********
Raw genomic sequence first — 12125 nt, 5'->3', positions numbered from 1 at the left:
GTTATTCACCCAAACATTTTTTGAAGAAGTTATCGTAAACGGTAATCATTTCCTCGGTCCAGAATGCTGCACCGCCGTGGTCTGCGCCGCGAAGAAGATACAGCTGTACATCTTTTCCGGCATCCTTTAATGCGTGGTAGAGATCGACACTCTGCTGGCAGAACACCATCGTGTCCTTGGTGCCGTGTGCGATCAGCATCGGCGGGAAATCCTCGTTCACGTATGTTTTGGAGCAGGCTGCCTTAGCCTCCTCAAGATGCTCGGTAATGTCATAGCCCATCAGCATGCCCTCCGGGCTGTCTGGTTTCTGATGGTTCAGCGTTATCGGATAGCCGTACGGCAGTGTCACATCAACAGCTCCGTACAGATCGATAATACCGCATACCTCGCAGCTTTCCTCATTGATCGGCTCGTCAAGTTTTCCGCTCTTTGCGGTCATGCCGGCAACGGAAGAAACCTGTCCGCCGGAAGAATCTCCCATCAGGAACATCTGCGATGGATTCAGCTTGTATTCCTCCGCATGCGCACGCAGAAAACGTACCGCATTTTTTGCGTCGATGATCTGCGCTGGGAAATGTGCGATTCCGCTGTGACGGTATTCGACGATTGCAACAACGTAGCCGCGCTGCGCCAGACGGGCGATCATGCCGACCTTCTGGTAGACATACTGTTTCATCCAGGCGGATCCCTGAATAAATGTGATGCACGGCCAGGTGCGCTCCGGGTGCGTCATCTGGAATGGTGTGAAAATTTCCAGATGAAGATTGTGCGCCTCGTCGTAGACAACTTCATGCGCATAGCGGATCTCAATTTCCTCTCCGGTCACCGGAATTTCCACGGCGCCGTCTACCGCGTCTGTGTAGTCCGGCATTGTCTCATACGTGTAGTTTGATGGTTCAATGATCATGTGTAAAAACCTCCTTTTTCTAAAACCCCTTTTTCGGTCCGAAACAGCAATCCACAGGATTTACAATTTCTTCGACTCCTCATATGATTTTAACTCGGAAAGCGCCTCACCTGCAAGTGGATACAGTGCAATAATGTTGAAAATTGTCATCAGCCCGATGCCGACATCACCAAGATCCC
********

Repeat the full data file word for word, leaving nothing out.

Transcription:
Raw genomic sequence first — 12125 nt, 5'->3', positions numbered from 1 at the left:
GTTATTCACCCAAACATTTTTTGAAGAAGTTATCGTAAACGGTAATCATTTCCTCGGTCCAGAATGCTGCACCGCCGTGGTCTGCGCCGCGAAGAAGATACAGCTGTACATCTTTTCCGGCATCCTTTAATGCGTGGTAGAGATCGACACTCTGCTGGCAGAACACCATCGTGTCCTTGGTGCCGTGTGCGATCAGCATCGGCGGGAAATCCTCGTTCACGTATGTTTTGGAGCAGGCTGCCTTAGCCTCCTCAAGATGCTCGGTAATGTCATAGCCCATCAGCATGCCCTCCGGGCTGTCTGGTTTCTGATGGTTCAGCGTTATCGGATAGCCGTACGGCAGTGTCACATCAACAGCTCCGTACAGATCGATAATACCGCATACCTCGCAGCTTTCCTCATTGATCGGCTCGTCAAGTTTTCCGCTCTTTGCGGTCATGCCGGCAACGGAAGAAACCTGTCCGCCGGAAGAATCTCCCATCAGGAACATCTGCGATGGATTCAGCTTGTATTCCTCCGCATGCGCACGCAGAAAACGTACCGCATTTTTTGCGTCGATGATCTGCGCTGGGAAATGTGCGATTCCGCTGTGACGGTATTCGACGATTGCAACAACGTAGCCGCGCTGCGCCAGACGGGCGATCATGCCGACCTTCTGGTAGACATACTGTTTCATCCAGGCGGATCCCTGAATAAATGTGATGCACGGCCAGGTGCGCTCCGGGTGCGTCATCTGGAATGGTGTGAAAATTTCCAGATGAAGATTGTGCGCCTCGTCGTAGACAACTTCATGCGCATAGCGGATCTCAATTTCCTCTCCGGTCACCGGAATTTCCACGGCGCCGTCTACCGCGTCTGTGTAGTCCGGCATTGTCTCATACGTGTAGTTTGATGGTTCAATGATCATGTGTAAAAACCTCCTTTTTCTAAAACCCCTTTTTCGGTCCGAAACAGCAATCCACAGGATTTACAATTTCTTCGACTCCTCATATGATTTTAACTCGGAAAGCGCCTCACCTGCAAGTGGATACAGTGCAATAATGTTGAAAATTGTCATCAGCCCGATGCCGACATCACCAAGATCCC